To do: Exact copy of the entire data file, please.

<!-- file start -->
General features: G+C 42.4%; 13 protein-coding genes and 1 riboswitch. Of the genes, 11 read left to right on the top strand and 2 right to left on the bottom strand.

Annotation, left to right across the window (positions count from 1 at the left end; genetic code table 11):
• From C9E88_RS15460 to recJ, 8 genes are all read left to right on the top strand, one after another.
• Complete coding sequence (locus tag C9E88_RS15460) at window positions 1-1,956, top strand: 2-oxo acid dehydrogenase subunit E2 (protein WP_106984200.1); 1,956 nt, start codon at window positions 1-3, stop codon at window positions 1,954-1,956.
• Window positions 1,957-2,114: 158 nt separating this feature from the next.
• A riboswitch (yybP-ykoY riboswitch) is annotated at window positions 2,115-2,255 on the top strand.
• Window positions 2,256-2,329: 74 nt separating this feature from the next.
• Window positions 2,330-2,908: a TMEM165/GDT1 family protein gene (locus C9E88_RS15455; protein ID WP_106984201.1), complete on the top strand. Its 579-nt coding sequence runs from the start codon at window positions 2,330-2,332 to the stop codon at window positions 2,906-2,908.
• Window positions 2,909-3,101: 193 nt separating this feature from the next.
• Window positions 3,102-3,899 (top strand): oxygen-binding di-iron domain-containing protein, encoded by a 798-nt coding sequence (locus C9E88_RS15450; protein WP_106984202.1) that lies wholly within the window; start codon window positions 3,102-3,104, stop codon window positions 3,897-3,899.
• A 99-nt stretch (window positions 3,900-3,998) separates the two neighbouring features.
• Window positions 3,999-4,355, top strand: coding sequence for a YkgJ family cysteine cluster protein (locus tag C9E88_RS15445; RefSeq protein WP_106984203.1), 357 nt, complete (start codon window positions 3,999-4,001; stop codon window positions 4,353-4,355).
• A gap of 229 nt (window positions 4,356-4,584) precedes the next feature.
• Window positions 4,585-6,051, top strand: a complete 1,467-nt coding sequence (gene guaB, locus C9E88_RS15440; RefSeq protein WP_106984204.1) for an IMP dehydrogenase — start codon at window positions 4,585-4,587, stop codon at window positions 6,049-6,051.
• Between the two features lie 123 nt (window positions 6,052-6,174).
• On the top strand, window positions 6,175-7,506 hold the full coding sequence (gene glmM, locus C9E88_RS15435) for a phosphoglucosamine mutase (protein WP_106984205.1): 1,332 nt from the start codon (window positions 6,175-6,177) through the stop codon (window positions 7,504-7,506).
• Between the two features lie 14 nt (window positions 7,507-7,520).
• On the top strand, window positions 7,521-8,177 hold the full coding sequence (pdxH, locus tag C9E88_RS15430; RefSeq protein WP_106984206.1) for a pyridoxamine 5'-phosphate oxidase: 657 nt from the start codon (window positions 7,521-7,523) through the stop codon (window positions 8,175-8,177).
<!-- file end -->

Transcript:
General features: G+C 42.4%; 13 protein-coding genes and 1 riboswitch. Of the genes, 11 read left to right on the top strand and 2 right to left on the bottom strand.

Annotation, left to right across the window (positions count from 1 at the left end; genetic code table 11):
• From C9E88_RS15460 to recJ, 8 genes are all read left to right on the top strand, one after another.
• Complete coding sequence (locus tag C9E88_RS15460) at window positions 1-1,956, top strand: 2-oxo acid dehydrogenase subunit E2 (protein WP_106984200.1); 1,956 nt, start codon at window positions 1-3, stop codon at window positions 1,954-1,956.
• Window positions 1,957-2,114: 158 nt separating this feature from the next.
• A riboswitch (yybP-ykoY riboswitch) is annotated at window positions 2,115-2,255 on the top strand.
• Window positions 2,256-2,329: 74 nt separating this feature from the next.
• Window positions 2,330-2,908: a TMEM165/GDT1 family protein gene (locus C9E88_RS15455; protein ID WP_106984201.1), complete on the top strand. Its 579-nt coding sequence runs from the start codon at window positions 2,330-2,332 to the stop codon at window positions 2,906-2,908.
• Window positions 2,909-3,101: 193 nt separating this feature from the next.
• Window positions 3,102-3,899 (top strand): oxygen-binding di-iron domain-containing protein, encoded by a 798-nt coding sequence (locus C9E88_RS15450; protein WP_106984202.1) that lies wholly within the window; start codon window positions 3,102-3,104, stop codon window positions 3,897-3,899.
• A 99-nt stretch (window positions 3,900-3,998) separates the two neighbouring features.
• Window positions 3,999-4,355, top strand: coding sequence for a YkgJ family cysteine cluster protein (locus tag C9E88_RS15445; RefSeq protein WP_106984203.1), 357 nt, complete (start codon window positions 3,999-4,001; stop codon window positions 4,353-4,355).
• A gap of 229 nt (window positions 4,356-4,584) precedes the next feature.
• Window positions 4,585-6,051, top strand: a complete 1,467-nt coding sequence (gene guaB, locus C9E88_RS15440; RefSeq protein WP_106984204.1) for an IMP dehydrogenase — start codon at window positions 4,585-4,587, stop codon at window positions 6,049-6,051.
• Between the two features lie 123 nt (window positions 6,052-6,174).
• On the top strand, window positions 6,175-7,506 hold the full coding sequence (gene glmM, locus C9E88_RS15435) for a phosphoglucosamine mutase (protein WP_106984205.1): 1,332 nt from the start codon (window positions 6,175-6,177) through the stop codon (window positions 7,504-7,506).
• Between the two features lie 14 nt (window positions 7,507-7,520).
• On the top strand, window positions 7,521-8,177 hold the full coding sequence (pdxH, locus tag C9E88_RS15430; RefSeq protein WP_106984206.1) for a pyridoxamine 5'-phosphate oxidase: 657 nt from the start codon (window positions 7,521-7,523) through the stop codon (window positions 8,175-8,177).